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So. Back in 2005, Your Humble Blogger wrote (in reference to Condoleezza Rice):

On the whole, I think that the President of the United States should be able to choose the Cabinet he wants to govern with. Yes, the Senate should advise before it consents, but for me the bar for turfing a cabinet member has to be actual incompetence. Certainly, a nominee should not be dismissed for sharing policy views with her President.

I find myself thinking about that these days. I still, you know, agree with myself: a nominee should not be dismissed for sharing policy views with her President. I would add that another reason for blocking an appointment would be ethical questions—or I suppose the John Tower rule that we don’t really want a falling-down drunk in the Cabinet if we can help it, but perhaps we could include a basic sobriety in with competence. Anyway, thank goodness, that doesn’t seem to be an issue with any of this slate of appointments.

Anyway, I have been thinking—look, Betsy DeVos is unqualified by any sense of the term. But does she share policy views with the President? Does Our Only President-Elect have policy views? I’m not even convinced that Ms. DeVos has policy views, at least that I would call policy views. Yes, she wants to replace our secular public schools with privately-run religious instruction accountable only to shareholders and Divine Vengeance, but in terms of actually running the Department of Education, she doesn’t seem to have any notion of how she plans to do it or even what it is.

And to be honest—I haven’t really any idea of what the Secretary of Education does every day. I’m sure there a lot of politicking. I imagine there are aspects that are similar to running any large bureaucracy, making sure that information is gathered, that reports are done and delivered at the right time, that allocated money is spent, all that sort of thing. While I hope that granting waivers for individual districts is not done at the Secretary level, the boss should be providing some guidance for the criteria and stepping in on the toughest cases. When the various constituencies are leaning on her staff, she should be leaning back, or perhaps leaning with them, depending. Looking for people who should be moved up, moved forward or moved out. All of that sort of thing, in addition to advising the President on any Education-related issues that are becoming politically sensitive so that he isn’t blindsided, and most importantly advocating for the budget. Right? Maybe a lot of other stuff, too.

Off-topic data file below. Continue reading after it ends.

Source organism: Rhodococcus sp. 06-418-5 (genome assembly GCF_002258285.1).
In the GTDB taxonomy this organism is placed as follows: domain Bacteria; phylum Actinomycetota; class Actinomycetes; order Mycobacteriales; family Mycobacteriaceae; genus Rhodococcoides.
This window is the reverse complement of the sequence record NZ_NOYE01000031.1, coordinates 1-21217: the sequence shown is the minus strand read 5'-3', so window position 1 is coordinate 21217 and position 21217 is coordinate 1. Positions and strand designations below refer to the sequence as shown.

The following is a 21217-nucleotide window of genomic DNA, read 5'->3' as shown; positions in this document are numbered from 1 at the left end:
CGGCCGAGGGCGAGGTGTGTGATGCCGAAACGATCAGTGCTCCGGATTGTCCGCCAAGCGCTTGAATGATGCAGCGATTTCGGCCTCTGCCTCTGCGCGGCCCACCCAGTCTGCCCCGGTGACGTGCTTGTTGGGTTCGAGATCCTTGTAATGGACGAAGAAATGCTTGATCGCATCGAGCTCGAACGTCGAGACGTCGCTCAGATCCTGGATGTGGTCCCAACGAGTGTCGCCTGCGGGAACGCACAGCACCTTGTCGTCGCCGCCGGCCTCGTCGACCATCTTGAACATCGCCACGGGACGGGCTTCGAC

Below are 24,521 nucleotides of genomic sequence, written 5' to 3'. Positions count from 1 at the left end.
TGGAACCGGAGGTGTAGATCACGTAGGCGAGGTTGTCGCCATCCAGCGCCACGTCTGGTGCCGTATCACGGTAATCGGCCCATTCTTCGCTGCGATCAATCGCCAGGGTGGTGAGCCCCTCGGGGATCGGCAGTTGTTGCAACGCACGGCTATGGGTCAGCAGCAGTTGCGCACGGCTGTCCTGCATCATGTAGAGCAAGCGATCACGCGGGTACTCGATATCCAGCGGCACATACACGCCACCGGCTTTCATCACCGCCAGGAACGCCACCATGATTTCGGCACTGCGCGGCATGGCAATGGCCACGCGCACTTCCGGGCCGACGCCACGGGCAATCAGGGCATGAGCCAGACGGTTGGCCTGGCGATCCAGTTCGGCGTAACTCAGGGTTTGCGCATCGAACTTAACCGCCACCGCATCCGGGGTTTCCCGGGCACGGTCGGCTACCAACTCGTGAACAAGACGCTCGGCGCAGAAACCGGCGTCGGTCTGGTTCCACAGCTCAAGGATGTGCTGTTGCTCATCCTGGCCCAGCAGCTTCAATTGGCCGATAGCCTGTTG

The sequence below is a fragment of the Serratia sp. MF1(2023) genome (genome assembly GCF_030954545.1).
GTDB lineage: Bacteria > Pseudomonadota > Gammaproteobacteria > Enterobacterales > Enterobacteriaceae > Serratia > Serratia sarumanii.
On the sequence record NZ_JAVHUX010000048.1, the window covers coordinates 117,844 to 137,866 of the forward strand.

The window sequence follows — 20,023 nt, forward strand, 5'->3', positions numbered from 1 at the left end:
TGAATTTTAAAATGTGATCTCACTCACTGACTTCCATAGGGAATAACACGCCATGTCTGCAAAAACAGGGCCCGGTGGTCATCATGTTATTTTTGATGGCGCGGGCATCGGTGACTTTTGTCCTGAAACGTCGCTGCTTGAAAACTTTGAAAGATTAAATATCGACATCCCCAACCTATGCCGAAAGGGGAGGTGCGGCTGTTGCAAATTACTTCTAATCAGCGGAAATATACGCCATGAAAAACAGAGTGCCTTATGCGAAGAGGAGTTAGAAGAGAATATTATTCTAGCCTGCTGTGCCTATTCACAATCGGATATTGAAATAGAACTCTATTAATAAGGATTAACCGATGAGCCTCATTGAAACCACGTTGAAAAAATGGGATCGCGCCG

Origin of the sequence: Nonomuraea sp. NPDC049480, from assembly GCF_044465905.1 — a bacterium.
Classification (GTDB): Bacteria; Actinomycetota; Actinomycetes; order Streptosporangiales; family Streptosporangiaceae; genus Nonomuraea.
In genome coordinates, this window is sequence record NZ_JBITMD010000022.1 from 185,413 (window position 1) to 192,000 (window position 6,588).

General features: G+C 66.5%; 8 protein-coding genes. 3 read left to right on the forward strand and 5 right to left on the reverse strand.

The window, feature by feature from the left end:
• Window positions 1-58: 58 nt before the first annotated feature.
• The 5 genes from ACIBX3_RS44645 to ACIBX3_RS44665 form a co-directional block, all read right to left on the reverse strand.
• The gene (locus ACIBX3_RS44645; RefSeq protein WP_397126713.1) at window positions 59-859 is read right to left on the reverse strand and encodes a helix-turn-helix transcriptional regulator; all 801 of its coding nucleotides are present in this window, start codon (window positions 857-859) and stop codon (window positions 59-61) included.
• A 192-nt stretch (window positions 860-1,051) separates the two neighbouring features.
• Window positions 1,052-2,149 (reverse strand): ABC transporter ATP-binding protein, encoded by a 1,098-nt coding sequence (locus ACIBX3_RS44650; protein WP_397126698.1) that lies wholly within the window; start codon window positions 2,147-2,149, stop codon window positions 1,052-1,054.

Is Betsy DeVos capable of doing all of that? Some of it? How much of it is affected by her loathing of secular public education? How much is affected by her contempt for Congress and legislation? How much is affected by her lack of experience in any public service job of any kind?

What gets to me, really, is that Betsy DeVos is so utterly and thoroughly unconfirmable that it’s almost difficult to put her in the context of the rest of the Cabinet nominees. And that drives me kinda crazy—I mean, if it were to happen that two or three Republicans were willing to break from the Party and block a nominee or two… let’s imagine this, shall we? This is a Party that nearly unseated John McCain in the last election. There are a small handful of what we might call moderates, and even those are not moderate in policy preferences, merely unwilling to use immoderate language and destructive tactics. If a Senator were to be willing to vote against a Cabinet nominee, specifically one who would then be blocked and have to withdraw, I cannot easily imagine that Senator being willing to vote against several nominees. That person would have to go back to his (or her) constituents and say: yes, I had to block so-and-so, but I stood united with the Party on this and that and the other. This nominee, however, was where I had to say no.